Tech & innovation

Sea change: APIs and iGaming

4 minutes read
Martyn Dorey, Investment Actuary and Managing Director of Dorey Financial Modelling, discusses why we should all be spending more time out of port.

Martyn Dorey, Investment Actuary and Managing Director of Dorey Financial Modelling, discusses why we should all be spending more time out of port.

In 1956, a controversial ship, the SS Ideal X, steamed into the port of Houston Texas from New Jersey. This strange ship wasn’t just controversial, it was peculiar too, less of a packet ship, it resembled more a collection of floating Meccano. This experimental ship was bankrolled by the entrepreneur Malcom McLean in an experiment to carry 58 new “trailer-vans”, a concept which stevedores in New Jersey publicly wanted to sink. With ambitions of scale and grand innovation to rival that of Elon Musk’s Space-X, Malcom McLean’s vision for Ideal-X soon paid off. His Meccano ship allowed standard sizes of containers to be rapidly loaded and unloaded. As a result this new-fangled design would spend less time in port, and more time at sea. Financially it was an instant hit, McLeans ships reduced loading costs from $5.86 a ton to $0.16 a ton. The business, today known as Maersk Lines, blossomed and Malcom’s Ideal X project was one of history’s defining moments that took nascent international trade into a truly modern globalised arena.

But what has Maersk Lines got to do with the online gaming industry you might ask? Building software has always been a challenge. Technology is moving fast and there is a limited pool of people to draw on, with the specialised skill sets you need to build a business. What do you do if your contractor builds beautiful user experiences in HTML 5, but your specialised developers calculate the odds of a footballer scoring a goal in Python?

Building a business with incompatible skill sets poses a problem. It’s a bit like trying to pack sacks of coal and armchairs into the same shipping hold. Surely to scale up a business you need standard, broad knowledge bases, with people having the ability to swap in and out. Isn’t this what globalisation is all about, standardising process? This poses another question, what do you build your system on, who do you hire, what should they being doing?

If you agree that it’s all about having standard software developers, then I would challenge you and ask do you have six identical copies of the same coat in your wardrobe? Exactly, diversity is good and caters for different needs and wants. Maersk does not transport one product around the world, it transports billions of different products in only a few standard containers. In software terms, the solution is not to standardise developers, but to standardise the way programmers talk to each other. The shipping container in this instance, must surely be the application programming interface (API).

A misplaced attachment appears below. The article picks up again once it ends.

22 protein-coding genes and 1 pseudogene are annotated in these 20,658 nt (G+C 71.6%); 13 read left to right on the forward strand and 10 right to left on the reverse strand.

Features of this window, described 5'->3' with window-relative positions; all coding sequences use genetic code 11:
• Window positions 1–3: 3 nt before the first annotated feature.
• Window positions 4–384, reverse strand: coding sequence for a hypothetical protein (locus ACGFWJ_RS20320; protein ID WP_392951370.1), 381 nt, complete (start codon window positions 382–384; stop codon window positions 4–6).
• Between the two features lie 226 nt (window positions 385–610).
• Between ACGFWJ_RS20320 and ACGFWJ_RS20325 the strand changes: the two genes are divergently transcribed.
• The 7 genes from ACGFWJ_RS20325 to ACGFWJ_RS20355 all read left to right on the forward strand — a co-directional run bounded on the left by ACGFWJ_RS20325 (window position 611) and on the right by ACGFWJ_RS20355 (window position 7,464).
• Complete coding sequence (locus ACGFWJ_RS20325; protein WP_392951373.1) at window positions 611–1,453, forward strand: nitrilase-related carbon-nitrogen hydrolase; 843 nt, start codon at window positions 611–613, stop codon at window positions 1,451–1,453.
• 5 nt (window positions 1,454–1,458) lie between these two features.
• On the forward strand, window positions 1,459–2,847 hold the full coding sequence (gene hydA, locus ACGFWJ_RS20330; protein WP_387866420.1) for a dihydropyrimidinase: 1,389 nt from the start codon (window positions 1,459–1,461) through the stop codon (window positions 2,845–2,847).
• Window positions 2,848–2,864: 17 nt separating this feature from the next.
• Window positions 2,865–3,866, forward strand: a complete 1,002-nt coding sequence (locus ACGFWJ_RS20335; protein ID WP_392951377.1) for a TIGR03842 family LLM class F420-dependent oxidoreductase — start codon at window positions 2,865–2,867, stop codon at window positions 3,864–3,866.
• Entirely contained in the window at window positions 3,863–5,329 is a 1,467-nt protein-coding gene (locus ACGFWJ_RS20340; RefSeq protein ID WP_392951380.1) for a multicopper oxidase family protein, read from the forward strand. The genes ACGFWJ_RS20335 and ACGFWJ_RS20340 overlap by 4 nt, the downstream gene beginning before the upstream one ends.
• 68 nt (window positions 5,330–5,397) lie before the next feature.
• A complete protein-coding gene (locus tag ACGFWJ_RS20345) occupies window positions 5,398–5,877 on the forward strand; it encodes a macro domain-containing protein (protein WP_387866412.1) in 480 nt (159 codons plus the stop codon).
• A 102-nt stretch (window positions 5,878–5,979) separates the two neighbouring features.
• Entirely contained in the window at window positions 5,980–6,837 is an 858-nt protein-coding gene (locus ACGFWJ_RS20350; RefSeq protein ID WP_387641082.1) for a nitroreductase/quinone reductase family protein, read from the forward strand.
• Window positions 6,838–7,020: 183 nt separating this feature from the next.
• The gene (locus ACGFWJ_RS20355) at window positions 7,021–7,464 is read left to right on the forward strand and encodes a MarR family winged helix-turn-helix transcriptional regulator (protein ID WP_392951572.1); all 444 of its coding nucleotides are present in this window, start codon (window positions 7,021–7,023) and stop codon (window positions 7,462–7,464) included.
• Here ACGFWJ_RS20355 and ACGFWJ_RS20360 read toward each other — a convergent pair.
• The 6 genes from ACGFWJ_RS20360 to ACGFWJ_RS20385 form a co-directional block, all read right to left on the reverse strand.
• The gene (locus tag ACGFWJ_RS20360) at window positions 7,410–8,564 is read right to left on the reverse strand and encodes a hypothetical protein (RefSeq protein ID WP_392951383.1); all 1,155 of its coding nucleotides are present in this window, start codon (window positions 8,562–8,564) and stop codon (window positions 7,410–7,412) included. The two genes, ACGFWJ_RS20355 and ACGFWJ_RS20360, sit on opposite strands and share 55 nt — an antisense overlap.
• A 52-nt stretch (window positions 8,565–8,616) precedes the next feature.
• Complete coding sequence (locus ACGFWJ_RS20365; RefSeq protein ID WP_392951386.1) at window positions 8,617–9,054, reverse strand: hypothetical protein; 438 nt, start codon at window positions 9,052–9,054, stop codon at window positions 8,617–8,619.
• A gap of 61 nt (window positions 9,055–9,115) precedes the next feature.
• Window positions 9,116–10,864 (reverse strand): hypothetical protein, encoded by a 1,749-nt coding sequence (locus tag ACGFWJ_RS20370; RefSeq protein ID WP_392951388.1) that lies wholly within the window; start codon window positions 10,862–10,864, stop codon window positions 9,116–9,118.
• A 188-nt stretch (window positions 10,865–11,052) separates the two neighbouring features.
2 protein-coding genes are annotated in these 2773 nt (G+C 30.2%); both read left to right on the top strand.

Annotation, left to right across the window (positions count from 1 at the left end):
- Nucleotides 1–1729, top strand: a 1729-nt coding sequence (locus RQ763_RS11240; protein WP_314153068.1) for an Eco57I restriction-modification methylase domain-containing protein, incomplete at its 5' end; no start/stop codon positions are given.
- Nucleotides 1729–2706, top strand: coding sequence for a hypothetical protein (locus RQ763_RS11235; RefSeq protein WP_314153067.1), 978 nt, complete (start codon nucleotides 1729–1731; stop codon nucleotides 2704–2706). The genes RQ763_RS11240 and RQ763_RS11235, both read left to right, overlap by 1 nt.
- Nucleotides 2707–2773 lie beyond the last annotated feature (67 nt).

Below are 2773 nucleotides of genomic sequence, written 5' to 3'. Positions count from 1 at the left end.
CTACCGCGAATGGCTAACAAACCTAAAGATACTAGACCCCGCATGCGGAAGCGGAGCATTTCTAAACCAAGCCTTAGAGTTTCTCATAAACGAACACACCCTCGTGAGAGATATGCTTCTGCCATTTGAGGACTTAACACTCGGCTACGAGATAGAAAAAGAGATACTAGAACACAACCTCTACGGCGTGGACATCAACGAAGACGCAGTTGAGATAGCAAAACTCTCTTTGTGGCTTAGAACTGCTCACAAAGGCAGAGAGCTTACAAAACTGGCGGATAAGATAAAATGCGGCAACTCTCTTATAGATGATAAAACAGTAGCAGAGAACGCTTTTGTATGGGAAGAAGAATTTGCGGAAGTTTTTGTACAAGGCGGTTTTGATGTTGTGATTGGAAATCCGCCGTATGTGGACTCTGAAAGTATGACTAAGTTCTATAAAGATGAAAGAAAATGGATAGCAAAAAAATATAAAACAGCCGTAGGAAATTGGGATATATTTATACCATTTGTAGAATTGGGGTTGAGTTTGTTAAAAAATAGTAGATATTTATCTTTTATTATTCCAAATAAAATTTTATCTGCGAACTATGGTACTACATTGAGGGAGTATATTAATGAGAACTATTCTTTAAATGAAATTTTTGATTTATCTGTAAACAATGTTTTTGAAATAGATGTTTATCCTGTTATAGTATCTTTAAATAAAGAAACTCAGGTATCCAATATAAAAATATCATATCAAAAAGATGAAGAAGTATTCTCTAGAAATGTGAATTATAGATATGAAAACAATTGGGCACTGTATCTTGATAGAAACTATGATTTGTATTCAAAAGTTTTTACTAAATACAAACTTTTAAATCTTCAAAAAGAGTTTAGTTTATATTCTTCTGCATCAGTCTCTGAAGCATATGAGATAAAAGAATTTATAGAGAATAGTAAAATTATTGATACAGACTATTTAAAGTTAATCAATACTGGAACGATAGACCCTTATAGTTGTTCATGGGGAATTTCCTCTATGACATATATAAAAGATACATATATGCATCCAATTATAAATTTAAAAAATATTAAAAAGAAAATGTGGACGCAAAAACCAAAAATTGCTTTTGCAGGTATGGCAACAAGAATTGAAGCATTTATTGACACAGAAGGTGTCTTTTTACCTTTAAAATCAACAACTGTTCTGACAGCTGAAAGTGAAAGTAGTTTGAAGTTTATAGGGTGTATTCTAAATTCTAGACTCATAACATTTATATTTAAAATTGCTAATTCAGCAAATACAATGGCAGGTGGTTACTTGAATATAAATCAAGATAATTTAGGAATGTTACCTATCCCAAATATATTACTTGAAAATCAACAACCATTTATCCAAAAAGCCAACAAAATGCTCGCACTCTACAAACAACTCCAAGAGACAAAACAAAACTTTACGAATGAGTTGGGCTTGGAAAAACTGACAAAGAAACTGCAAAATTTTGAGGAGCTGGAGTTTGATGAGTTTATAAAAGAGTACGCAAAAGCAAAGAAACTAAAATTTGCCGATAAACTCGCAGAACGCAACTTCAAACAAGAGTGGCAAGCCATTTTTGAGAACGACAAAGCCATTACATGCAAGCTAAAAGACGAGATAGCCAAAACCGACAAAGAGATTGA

The API innovators were businesses like eBay and Amazon, who in the early 2000s developed tools which allowed a wider set of developers to plug into their stores. These tools were initially fairly simple, being a set of routines to allow XML code to feed in to their bigger stores, but the API really got going in 2007 when Apple’s iPhone was launched. Software houses had to adapt to mobile computing not by writing the code again and again in different languages, but to get softwares to talk to each other over the internet using new cloud servers.

The API itself is a connection over the internet that allows any program to talk to any other program, it allows individuals/ developers to swap skills, without understanding anything about each other’s internal workings. Platforms built on APIs free up the development community not to dominate each other’s work space, but to work more effectively together and scale the solution. This is the ultimate in digital globalisation. Prime examples of APIs can be seen in ‘payment’ or ‘contacting’ interfaces such as, Stripe or Twilio. APIs change the way in which software companies interact with each other and their customers. If we are expecting that gaming business will be adopting more API technology, geographically locating your business where there are strong cloud server propositions is going to be crucial.

There are therefore strong commercial reasons to adopt a collection of APIs as the philosophy behind your gaming business. If you have valuable intellectual property for modelling football odds, it’s much more likely you will be using big data techniques for your analysis, rather than HTML 5. Developers using Python, R or MATLAB are going to be ‘in port’ when they are writing in HTML 5, but are going to be steaming ahead when they are coding in mathematics.

If you only have expertise with HTML 5 or Python, it matters less. Concentrate on the elements you are good at and join them together with the relevant API. Now toot that horn and weigh the anchor.

 

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